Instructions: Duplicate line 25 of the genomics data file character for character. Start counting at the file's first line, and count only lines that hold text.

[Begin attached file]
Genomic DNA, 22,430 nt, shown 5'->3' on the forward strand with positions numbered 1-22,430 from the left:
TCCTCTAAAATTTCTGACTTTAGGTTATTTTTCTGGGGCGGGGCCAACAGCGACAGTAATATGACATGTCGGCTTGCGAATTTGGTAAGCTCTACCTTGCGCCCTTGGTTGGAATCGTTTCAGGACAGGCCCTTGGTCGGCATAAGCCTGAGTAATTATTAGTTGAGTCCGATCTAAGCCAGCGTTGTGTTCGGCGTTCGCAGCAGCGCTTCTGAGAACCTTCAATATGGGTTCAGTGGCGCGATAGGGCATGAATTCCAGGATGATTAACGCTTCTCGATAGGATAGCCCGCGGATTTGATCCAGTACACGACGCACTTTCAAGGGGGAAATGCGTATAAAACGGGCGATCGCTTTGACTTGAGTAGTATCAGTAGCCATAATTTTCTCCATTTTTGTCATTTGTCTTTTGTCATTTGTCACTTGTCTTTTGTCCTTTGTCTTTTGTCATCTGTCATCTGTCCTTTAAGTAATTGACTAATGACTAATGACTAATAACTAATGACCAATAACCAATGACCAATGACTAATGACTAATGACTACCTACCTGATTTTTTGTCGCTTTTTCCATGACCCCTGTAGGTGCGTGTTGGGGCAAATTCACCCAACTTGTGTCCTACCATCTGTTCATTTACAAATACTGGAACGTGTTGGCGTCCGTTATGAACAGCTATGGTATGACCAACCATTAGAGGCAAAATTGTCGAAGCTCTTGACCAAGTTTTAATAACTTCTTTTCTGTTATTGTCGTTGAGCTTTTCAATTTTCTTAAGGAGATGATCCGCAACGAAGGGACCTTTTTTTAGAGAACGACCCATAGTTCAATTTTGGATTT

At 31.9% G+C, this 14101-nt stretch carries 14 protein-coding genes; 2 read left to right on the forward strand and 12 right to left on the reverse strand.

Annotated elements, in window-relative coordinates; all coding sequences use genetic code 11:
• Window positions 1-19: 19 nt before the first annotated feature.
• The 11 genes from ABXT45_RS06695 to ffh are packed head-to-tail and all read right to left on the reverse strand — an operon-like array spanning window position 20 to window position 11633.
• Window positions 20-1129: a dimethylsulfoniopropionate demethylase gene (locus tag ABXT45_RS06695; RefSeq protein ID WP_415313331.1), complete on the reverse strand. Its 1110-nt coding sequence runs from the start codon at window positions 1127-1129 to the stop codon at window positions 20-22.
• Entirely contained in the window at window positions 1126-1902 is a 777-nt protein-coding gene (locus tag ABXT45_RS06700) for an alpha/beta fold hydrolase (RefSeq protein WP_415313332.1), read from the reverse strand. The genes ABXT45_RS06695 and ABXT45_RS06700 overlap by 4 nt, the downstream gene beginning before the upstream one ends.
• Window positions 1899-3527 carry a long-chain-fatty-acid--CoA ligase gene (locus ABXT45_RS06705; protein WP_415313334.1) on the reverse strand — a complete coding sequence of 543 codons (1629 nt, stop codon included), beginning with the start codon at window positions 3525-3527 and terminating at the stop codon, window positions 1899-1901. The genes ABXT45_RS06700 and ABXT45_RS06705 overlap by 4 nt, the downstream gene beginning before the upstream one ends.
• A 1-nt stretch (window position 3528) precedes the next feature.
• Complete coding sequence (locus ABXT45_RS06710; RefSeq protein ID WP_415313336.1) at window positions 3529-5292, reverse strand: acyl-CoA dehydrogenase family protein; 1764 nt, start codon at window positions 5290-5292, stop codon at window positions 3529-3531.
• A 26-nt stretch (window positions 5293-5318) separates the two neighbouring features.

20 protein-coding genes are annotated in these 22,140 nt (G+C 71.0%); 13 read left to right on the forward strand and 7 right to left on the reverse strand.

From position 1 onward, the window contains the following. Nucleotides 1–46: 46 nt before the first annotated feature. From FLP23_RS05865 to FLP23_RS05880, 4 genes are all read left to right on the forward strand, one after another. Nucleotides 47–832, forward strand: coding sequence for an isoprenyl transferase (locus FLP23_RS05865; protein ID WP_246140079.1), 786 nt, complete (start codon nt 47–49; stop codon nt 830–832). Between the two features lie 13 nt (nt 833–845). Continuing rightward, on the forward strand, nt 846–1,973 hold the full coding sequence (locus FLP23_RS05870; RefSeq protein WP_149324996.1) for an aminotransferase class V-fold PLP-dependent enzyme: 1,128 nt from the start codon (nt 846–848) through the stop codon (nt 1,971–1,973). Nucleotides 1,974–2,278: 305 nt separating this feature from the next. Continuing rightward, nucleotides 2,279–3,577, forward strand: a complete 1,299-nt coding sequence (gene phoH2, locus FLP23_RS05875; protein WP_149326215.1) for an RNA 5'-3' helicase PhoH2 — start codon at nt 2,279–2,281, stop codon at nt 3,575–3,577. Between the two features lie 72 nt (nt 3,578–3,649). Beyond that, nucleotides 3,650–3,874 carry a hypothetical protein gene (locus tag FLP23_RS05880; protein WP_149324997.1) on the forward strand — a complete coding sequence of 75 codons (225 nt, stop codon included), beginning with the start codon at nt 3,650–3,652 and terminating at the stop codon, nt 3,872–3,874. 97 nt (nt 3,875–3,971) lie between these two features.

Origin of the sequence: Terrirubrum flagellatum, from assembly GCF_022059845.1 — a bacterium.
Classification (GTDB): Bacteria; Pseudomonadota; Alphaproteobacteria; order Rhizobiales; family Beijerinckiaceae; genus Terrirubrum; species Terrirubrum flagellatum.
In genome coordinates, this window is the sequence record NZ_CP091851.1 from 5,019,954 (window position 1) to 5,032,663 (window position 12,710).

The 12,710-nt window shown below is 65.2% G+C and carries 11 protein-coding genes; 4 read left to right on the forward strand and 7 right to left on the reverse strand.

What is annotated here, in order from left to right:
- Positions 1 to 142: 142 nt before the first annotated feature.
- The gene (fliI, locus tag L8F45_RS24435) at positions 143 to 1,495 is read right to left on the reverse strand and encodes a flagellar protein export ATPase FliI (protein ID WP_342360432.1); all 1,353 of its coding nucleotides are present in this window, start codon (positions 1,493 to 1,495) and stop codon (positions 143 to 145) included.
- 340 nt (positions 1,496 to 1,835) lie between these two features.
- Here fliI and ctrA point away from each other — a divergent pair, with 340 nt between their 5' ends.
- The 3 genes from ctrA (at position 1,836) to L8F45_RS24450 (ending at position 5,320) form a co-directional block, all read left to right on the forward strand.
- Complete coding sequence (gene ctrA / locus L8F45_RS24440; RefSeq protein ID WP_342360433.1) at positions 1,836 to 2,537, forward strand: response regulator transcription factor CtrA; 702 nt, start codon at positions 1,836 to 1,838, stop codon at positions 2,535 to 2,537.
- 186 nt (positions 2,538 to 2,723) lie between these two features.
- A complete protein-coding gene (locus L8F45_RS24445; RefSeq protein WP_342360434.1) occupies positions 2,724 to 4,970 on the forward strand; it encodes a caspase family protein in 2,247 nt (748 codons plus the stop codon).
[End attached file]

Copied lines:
- Complete coding sequence (gene ctrA / locus L8F45_RS24440; RefSeq protein ID WP_342360433.1) at positions 1,836 to 2,537, forward strand: response regulator transcription factor CtrA; 702 nt, start codon at positions 1,836 to 1,838, stop codon at positions 2,535 to 2,537.